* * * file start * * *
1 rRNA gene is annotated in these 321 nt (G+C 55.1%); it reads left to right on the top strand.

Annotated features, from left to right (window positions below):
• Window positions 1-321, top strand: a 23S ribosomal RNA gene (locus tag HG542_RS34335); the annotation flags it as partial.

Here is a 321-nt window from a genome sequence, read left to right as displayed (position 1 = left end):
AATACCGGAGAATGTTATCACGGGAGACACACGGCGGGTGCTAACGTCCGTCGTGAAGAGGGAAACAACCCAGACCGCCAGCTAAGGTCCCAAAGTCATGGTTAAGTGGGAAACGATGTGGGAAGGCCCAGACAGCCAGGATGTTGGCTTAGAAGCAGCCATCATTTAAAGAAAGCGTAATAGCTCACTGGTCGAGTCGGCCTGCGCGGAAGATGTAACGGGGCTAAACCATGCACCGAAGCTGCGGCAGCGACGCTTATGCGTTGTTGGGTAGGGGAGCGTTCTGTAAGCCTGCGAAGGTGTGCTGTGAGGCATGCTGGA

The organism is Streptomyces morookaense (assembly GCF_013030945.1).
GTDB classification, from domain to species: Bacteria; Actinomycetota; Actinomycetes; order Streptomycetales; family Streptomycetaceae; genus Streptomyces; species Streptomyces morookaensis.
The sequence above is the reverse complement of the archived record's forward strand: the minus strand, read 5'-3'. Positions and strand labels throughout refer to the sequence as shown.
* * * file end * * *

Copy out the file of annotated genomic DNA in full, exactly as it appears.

1 rRNA gene is annotated in these 321 nt (G+C 55.1%); it reads left to right on the top strand.

Annotated features, from left to right (window positions below):
• Window positions 1-321, top strand: a 23S ribosomal RNA gene (locus tag HG542_RS34335); the annotation flags it as partial.

Here is a 321-nt window from a genome sequence, read left to right as displayed (position 1 = left end):
AATACCGGAGAATGTTATCACGGGAGACACACGGCGGGTGCTAACGTCCGTCGTGAAGAGGGAAACAACCCAGACCGCCAGCTAAGGTCCCAAAGTCATGGTTAAGTGGGAAACGATGTGGGAAGGCCCAGACAGCCAGGATGTTGGCTTAGAAGCAGCCATCATTTAAAGAAAGCGTAATAGCTCACTGGTCGAGTCGGCCTGCGCGGAAGATGTAACGGGGCTAAACCATGCACCGAAGCTGCGGCAGCGACGCTTATGCGTTGTTGGGTAGGGGAGCGTTCTGTAAGCCTGCGAAGGTGTGCTGTGAGGCATGCTGGA

The organism is Streptomyces morookaense (assembly GCF_013030945.1).
GTDB classification, from domain to species: Bacteria; Actinomycetota; Actinomycetes; order Streptomycetales; family Streptomycetaceae; genus Streptomyces; species Streptomyces morookaensis.
The sequence above is the reverse complement of the archived record's forward strand: the minus strand, read 5'-3'. Positions and strand labels throughout refer to the sequence as shown.